Thursday, July 4, 2013

Lake Forest Cemetery

We're heading up to Grand Haven in August, and second on my list of to do's is to visit Lake Forest Cemetery, which lies adjacent to Duncan's Woods, and where across Lake Avenue, is another wood, bordering a great sand dune, the top of which offers a panoramic view of the flat, green Michigan expanse, split in two by the river Grand with its tiny fingers extending into bayous and ballooning out into Spring Lake.  I usually envision such a visit alone, and maybe my wife is standing in the background at the border of Duncan's and the cemetery, amid the milkweed and beach grass, where Monarch butterflies flit and twitter about, resting with that classic, open and shut revel of orange and black as they drink sweet nectar.  An indulgent summer air is there to drink in and exhale, leaving your head in a lush, as the waves in the far distance offer gentle roars and monotonous delight.

Duncan's Woods holds great mystery.  A good man and his wife gave this rolling parcel of tree-drenched hills to the city of Grand Haven many, many years ago, on the condition that it would never be developed, and always available for the people to enjoy.  There is a black road that cuts through the wood like a horseshoe-shaped ribbon, with a hill offering the apex of speeding adventures for boys on bikes racing with an alarming rush on their way to win the applause of imagined crowds.  And maybe that girl will be waiting at the end with her congratulatory smile, and keen eyes.  Or maybe there'll be a deep chasm at the end, full of snakes and monsters with glimmering teeth, over which he must jump in order to save, not the day, but himself.  That's Duncan's Woods, and it's got even more to offer.  But next to it is a place of solemn beauty and to this we now turn.

There are friends of mine buried there, and "gone too soon" is the apropos grimace we all share, though it is cliche.  The thing about cliches is, they're true.  Heather and Amy are there.  Heather's dad is there.  He was a good man.  My boyhood neighbor, Jack, is there.  He was a good man, too.  My friend's dad, Keith is there.  Keith died when his eldest son was only three.  I remember standing there when I was 13 or 14, watching my friend, not yet a man, and far beyond a boy, standing there on the precipice of adulthood, staring at his father's tombstone, and a deep chasm we call the abyss of cold death.  He stood with his head down, like a sentinel who's lost hope for the dawn.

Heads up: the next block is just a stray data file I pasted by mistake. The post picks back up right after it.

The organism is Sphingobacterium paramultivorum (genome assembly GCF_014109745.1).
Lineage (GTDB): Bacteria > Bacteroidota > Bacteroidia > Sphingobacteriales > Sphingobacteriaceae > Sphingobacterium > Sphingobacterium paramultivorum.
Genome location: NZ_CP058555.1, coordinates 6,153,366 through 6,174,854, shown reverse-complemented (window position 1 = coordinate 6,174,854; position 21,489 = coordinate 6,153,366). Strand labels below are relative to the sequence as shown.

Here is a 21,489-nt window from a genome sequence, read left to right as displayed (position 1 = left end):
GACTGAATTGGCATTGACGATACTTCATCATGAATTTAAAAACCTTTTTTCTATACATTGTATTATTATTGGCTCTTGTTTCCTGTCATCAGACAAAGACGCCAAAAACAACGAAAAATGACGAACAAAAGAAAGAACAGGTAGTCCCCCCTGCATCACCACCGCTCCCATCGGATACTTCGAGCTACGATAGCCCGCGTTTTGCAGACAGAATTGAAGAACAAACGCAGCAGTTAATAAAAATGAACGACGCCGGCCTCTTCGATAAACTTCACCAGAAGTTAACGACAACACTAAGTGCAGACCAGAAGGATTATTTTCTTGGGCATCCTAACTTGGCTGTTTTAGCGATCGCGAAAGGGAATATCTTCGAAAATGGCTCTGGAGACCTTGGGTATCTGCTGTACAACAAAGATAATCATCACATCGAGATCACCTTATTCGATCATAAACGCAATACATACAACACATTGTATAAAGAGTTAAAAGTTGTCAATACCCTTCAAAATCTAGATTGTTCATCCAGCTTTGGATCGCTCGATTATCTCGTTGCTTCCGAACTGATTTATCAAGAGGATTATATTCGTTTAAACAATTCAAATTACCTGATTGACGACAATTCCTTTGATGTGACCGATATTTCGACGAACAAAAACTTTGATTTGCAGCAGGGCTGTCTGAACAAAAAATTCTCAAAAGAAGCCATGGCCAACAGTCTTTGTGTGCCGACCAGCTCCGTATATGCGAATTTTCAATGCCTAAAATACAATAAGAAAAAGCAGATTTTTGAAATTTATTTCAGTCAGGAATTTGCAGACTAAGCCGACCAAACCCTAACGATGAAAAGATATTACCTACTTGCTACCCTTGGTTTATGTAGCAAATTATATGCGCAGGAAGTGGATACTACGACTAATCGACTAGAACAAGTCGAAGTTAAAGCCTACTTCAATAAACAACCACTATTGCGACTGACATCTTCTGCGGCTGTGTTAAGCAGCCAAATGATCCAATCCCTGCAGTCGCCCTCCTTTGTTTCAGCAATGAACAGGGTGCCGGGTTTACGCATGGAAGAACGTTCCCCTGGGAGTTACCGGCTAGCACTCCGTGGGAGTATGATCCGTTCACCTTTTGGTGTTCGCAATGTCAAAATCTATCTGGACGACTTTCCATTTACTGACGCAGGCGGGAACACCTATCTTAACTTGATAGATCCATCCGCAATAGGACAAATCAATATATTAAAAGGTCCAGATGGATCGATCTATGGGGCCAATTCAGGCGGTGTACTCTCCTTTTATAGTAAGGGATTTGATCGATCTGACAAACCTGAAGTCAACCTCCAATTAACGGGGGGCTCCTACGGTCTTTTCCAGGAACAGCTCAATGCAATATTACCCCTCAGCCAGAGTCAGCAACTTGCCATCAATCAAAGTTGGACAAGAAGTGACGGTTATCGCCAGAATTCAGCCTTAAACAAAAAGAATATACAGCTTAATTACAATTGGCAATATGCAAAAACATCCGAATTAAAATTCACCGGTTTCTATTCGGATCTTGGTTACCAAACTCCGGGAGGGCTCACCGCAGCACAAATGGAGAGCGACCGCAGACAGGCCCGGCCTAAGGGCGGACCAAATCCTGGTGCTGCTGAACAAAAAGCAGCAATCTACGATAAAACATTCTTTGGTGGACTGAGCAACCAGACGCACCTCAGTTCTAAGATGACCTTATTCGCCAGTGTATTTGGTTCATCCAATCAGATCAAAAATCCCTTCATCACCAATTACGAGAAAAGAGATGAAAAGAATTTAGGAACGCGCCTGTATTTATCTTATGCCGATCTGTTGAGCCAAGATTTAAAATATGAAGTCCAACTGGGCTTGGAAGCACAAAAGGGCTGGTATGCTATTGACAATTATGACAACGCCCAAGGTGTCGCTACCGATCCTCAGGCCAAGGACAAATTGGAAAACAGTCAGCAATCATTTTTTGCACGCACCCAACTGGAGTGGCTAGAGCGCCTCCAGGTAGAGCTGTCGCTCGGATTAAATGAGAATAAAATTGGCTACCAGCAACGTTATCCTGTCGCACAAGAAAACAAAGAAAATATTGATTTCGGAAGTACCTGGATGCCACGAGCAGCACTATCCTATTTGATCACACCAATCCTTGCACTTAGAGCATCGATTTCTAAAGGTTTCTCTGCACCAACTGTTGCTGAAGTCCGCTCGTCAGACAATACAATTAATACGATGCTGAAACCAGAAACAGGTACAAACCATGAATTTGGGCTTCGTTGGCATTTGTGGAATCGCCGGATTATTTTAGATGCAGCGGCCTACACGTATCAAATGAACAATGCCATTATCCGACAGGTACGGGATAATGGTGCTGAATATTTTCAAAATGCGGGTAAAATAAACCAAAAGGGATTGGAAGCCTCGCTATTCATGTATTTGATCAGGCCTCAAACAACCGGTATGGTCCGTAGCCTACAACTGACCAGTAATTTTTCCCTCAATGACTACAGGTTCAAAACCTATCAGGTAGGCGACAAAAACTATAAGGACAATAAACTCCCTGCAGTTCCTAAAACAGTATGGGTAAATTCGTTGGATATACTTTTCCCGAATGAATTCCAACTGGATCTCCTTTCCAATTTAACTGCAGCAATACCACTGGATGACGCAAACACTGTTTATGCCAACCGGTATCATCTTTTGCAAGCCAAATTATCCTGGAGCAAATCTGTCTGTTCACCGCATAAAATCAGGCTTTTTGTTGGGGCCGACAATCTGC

When we were in our 20's, we would tremble through the Wood at midnight, (and I was fearful of evil men with knives), and drinking and smoking and thinking of the ancient natives who lived and hunted there, got married and had children.  We were so high and mighty: we weren't like the lemming slaves downtown on a Friday night, lapping up the poison of driving, droning noise, and spreading their peacock tails in order to impress would-be companions for a mere, short night.  Making up poems full of non-sequiturs and half-stoned observances of things we have never seen, felt or heard, we pretended to be Jim Morrison, the great Shaman.  We were so much better, O yes!  

There was a crystal cross on Heather's tombstone, but I never saw it.  It kept getting stolen.  It glowed pink-red at night.  How beautiful it must have been.  My friends said, yes, it was beautiful.  Who would steal something like that?  Her parents gave up on replacing it time and again.

My favorite tombstone there is of a young man who died on my birthday, May 6.  His name is Christopher, like me.  His mother and father had engraved the most compelling farewell: Our beloved Christopher, our happy thought.  Until the resurrection..."

Yes, until resurrection!  When the dogwoods are blossoming their glimmering white petals, filling the trees like a thousand stars on a green canvas, and when their neighbors peak in pink flowers, so that the whole tree is a pulsating rhythm of sweet scented Spring, then ah, the Eternal Spring will descend and raise us up and all creatures will sing and worship him, the author and giver of life, that is where I want to be, in Lake Forest Cemetery, next to Duncan's Woods. Until the resurrection.

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